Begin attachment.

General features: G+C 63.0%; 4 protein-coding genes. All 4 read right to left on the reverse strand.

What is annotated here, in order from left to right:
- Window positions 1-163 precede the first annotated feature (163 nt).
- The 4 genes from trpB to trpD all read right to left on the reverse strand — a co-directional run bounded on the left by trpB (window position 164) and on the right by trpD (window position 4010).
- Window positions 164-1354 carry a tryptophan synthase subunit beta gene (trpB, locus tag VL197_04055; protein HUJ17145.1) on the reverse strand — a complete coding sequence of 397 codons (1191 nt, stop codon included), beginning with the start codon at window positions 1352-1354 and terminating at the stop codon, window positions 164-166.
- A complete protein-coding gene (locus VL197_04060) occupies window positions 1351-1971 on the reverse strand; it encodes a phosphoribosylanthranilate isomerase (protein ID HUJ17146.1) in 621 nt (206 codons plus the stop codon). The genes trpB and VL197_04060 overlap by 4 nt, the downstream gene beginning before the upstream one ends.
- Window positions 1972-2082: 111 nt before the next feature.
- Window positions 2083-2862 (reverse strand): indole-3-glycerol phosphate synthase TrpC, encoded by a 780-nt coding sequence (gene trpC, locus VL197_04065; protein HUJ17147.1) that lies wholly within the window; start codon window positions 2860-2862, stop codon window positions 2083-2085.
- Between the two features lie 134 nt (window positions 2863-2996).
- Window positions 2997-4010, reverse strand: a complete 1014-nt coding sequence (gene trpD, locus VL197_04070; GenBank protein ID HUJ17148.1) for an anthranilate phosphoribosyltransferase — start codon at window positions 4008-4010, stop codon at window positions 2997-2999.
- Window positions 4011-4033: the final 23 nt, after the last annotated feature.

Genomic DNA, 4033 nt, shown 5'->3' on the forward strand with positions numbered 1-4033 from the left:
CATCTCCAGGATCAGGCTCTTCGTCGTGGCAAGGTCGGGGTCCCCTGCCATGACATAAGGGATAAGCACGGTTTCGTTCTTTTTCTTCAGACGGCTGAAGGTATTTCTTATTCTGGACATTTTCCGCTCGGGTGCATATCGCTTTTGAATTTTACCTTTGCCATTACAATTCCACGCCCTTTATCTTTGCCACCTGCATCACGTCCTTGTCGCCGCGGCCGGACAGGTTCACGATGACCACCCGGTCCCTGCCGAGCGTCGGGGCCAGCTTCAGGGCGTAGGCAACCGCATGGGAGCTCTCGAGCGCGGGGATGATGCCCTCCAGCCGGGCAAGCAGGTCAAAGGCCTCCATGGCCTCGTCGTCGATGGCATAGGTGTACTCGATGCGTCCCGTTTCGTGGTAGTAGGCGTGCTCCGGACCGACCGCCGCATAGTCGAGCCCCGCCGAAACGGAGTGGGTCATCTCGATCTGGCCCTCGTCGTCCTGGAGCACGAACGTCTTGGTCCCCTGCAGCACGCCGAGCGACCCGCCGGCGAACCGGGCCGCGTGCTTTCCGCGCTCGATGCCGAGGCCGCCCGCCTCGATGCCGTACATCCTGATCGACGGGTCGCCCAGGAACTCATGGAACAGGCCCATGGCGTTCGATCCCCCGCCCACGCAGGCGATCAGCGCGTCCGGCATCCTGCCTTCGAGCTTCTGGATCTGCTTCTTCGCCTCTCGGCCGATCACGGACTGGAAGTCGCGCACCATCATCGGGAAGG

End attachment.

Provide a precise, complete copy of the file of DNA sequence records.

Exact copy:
General features: G+C 63.0%; 4 protein-coding genes. All 4 read right to left on the reverse strand.

What is annotated here, in order from left to right:
- Window positions 1-163 precede the first annotated feature (163 nt).
- The 4 genes from trpB to trpD all read right to left on the reverse strand — a co-directional run bounded on the left by trpB (window position 164) and on the right by trpD (window position 4010).
- Window positions 164-1354 carry a tryptophan synthase subunit beta gene (trpB, locus tag VL197_04055; protein HUJ17145.1) on the reverse strand — a complete coding sequence of 397 codons (1191 nt, stop codon included), beginning with the start codon at window positions 1352-1354 and terminating at the stop codon, window positions 164-166.
- A complete protein-coding gene (locus VL197_04060) occupies window positions 1351-1971 on the reverse strand; it encodes a phosphoribosylanthranilate isomerase (protein ID HUJ17146.1) in 621 nt (206 codons plus the stop codon). The genes trpB and VL197_04060 overlap by 4 nt, the downstream gene beginning before the upstream one ends.
- Window positions 1972-2082: 111 nt before the next feature.
- Window positions 2083-2862 (reverse strand): indole-3-glycerol phosphate synthase TrpC, encoded by a 780-nt coding sequence (gene trpC, locus VL197_04065; protein HUJ17147.1) that lies wholly within the window; start codon window positions 2860-2862, stop codon window positions 2083-2085.
- Between the two features lie 134 nt (window positions 2863-2996).
- Window positions 2997-4010, reverse strand: a complete 1014-nt coding sequence (gene trpD, locus VL197_04070; GenBank protein ID HUJ17148.1) for an anthranilate phosphoribosyltransferase — start codon at window positions 4008-4010, stop codon at window positions 2997-2999.
- Window positions 4011-4033: the final 23 nt, after the last annotated feature.

Genomic DNA, 4033 nt, shown 5'->3' on the forward strand with positions numbered 1-4033 from the left:
CATCTCCAGGATCAGGCTCTTCGTCGTGGCAAGGTCGGGGTCCCCTGCCATGACATAAGGGATAAGCACGGTTTCGTTCTTTTTCTTCAGACGGCTGAAGGTATTTCTTATTCTGGACATTTTCCGCTCGGGTGCATATCGCTTTTGAATTTTACCTTTGCCATTACAATTCCACGCCCTTTATCTTTGCCACCTGCATCACGTCCTTGTCGCCGCGGCCGGACAGGTTCACGATGACCACCCGGTCCCTGCCGAGCGTCGGGGCCAGCTTCAGGGCGTAGGCAACCGCATGGGAGCTCTCGAGCGCGGGGATGATGCCCTCCAGCCGGGCAAGCAGGTCAAAGGCCTCCATGGCCTCGTCGTCGATGGCATAGGTGTACTCGATGCGTCCCGTTTCGTGGTAGTAGGCGTGCTCCGGACCGACCGCCGCATAGTCGAGCCCCGCCGAAACGGAGTGGGTCATCTCGATCTGGCCCTCGTCGTCCTGGAGCACGAACGTCTTGGTCCCCTGCAGCACGCCGAGCGACCCGCCGGCGAACCGGGCCGCGTGCTTTCCGCGCTCGATGCCGAGGCCGCCCGCCTCGATGCCGTACATCCTGATCGACGGGTCGCCCAGGAACTCATGGAACAGGCCCATGGCGTTCGATCCCCCGCCCACGCAGGCGATCAGCGCGTCCGGCATCCTGCCTTCGAGCTTCTGGATCTGCTTCTTCGCCTCTCGGCCGATCACGGACTGGAAGTCGCGCACCATCATCGGGAAGG